Minnesota’s budget surplus has ballooned to $1.9 billion, state officials announced Thursday morning.
The surplus, more than double what lawmakers had when they finished work in June, drops to $1.2 billion when $665 million is allocated to reserves and to make payments required by state law.
The money is projected to be available for the current budget, which ends June 30, 2017. The announcement gives state officials an idea about how much they can spend during the 2016 legislative session, which begins March 8.
Minnesota’s two-year budget funded by state taxpayers is $42 billion.
Most of the surplus came from $682 million in additional resources, mostly higher than expected tax collections, and $249 million less spending than had been planned.
Commissioner Myron Frans of Minnesota Management and Budget called the forecast sunny, like weather outside.
“The ship continues on course and we are improving the stability and control of the ship,” Frans said, continuing a marine theme that then-Finance Commissioner Pam Wheelock began years ago when she proclaimed, “We have a boatload of money” during another surplus year.
Gov. Mark Dayton said that when took office five years ago, he faced a $6.2 billion deficit and the state owed schools $2 billion.
For the change, he credited working Minnesotans and he said that “my first rule is to be responsible” with using the surplus.
Dayton said the surplus should be used, in part, for transportation funding, increasing early education spending and to provide $100 million in broadband high-speed Internet help for greater Minnesotans. He also said those in greater Minnesota should receive some property tax relief from the surplus.
Moments after the surplus number was released, Senate Minority Leader David Hann, R-Eden Prairie, gave the GOP’s priority for added money: “We should immediately approve the roads and bridges plan put forward by Republicans in the 2015 session and give the rest of the surplus back to taxpayers.”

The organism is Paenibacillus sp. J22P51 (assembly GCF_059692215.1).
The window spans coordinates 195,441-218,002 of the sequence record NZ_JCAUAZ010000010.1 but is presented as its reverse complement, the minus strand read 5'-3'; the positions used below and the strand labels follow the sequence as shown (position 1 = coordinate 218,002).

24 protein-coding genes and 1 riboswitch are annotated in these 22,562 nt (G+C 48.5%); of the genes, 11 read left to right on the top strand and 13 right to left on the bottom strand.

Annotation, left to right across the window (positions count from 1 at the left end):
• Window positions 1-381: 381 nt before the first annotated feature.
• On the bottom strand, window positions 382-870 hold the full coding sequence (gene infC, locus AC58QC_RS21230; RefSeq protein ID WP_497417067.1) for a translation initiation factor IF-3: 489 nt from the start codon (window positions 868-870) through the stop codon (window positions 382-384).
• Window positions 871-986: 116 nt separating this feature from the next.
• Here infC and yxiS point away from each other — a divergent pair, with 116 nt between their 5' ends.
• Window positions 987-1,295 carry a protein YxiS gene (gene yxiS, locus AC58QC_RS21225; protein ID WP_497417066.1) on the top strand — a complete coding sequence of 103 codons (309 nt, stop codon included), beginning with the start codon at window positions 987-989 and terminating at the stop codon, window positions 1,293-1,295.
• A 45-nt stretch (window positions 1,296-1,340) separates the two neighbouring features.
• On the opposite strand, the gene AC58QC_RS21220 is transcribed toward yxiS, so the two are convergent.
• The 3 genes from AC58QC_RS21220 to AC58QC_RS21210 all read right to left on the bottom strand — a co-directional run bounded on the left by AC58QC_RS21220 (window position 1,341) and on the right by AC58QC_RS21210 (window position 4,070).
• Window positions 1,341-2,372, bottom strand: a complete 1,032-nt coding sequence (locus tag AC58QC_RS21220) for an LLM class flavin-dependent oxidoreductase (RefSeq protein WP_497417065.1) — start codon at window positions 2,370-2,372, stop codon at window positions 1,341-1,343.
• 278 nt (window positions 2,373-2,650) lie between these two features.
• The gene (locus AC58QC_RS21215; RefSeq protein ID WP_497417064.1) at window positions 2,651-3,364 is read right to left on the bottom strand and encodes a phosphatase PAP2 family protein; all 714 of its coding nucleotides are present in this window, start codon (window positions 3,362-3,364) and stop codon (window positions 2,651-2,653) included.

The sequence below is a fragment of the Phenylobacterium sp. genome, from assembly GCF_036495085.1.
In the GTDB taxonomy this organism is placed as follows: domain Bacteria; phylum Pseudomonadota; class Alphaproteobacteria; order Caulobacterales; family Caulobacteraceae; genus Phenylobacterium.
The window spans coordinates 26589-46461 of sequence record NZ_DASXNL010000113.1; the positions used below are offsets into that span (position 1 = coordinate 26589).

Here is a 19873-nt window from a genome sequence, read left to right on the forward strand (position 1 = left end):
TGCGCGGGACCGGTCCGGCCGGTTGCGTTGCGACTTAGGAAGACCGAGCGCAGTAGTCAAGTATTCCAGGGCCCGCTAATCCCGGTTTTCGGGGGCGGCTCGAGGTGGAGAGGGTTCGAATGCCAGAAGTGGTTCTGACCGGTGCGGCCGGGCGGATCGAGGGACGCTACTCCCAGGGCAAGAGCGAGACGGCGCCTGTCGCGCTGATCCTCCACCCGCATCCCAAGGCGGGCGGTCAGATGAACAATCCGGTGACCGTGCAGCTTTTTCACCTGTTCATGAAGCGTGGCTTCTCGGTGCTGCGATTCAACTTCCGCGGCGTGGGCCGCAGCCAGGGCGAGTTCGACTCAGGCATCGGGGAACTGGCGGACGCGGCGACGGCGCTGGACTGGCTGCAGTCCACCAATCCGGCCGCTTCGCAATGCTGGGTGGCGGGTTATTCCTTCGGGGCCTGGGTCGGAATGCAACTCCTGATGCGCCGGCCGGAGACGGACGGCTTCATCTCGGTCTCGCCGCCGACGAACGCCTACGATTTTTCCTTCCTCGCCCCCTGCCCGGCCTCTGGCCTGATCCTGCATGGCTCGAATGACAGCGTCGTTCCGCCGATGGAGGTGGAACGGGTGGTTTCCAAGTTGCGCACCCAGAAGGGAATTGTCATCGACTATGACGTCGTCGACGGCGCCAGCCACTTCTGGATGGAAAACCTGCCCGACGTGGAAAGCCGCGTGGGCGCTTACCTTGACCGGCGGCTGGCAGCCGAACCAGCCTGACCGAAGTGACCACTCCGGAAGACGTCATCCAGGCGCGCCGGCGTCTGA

He was joined by other GOP leaders in saying that the surplus means Minnesotans were overtaxed.
Republicans agreed with Democrats that more transportation funding is needed, and said they were happy to see the Democratic governor declared a gasoline tax increase was dead. They supported their plan from earlier this year to move money from other programs to transportation.
House Speaker Kurt Daudt, R-Crown, said Republicans would “look at all the proposals on the table” that would provide tax cuts.
The Coalition of Greater Minnesota Cities renewed its regular call for increasing Local Government Aid paid to cities.
“Because the Legislature failed to pass a tax bill last session, LGA is one of the few budget issues still up in the air,” coalition President Robert Broeder, Le Sueur mayor, said Thursday. “Today’s surplus announcement proves that legislators have no excuses – they need to finish this unfinished business and pass a modest increase in LGA funding.”
The coalition wants $45.5 million, to return LGA spending to 2002 levels. Senate Tax Chairman Rod Skoe, D-Clearbrook, said his chamber already has a bill that would do that.
Next year’s session will last less than three months, in part because nearly all of the Capitol building is closed for renovation, so the time to make budget changes may be limited.
Advocates of home and community-based care givers for the elderly and disabled and transportation supporters this week were among the first to announce their desires for more money. Other interest groups are expected to follow, especially in light of the growing surplus.
“Minnesota’s budget outlook has improved from previous estimates despite a weaker economic outlook,” Minnesota Management and Budget reported Thursday.
Exports fell and investments dropped in the wake of lower oil prices, Management and Budget reported. That has lowered the national economic outlook, but it has not reduced the Minnesota budget forecast.
Individual Minnesota income taxes fell $100 million from expectations a year ago, but revenues in sales, corporate and other taxes rose to offset lower income taxes.
While Management and Budget predicts a continued good budget outlook, it warned that budget changes made in next year’s Legislature could affect it.
Reductions in expected spending are driven by lower than planned health-care costs while other spending grew slightly.
A new budget and revenue forecast will come in late February or early March, giving lawmakers and Dayton an updated look at how much they have to spend.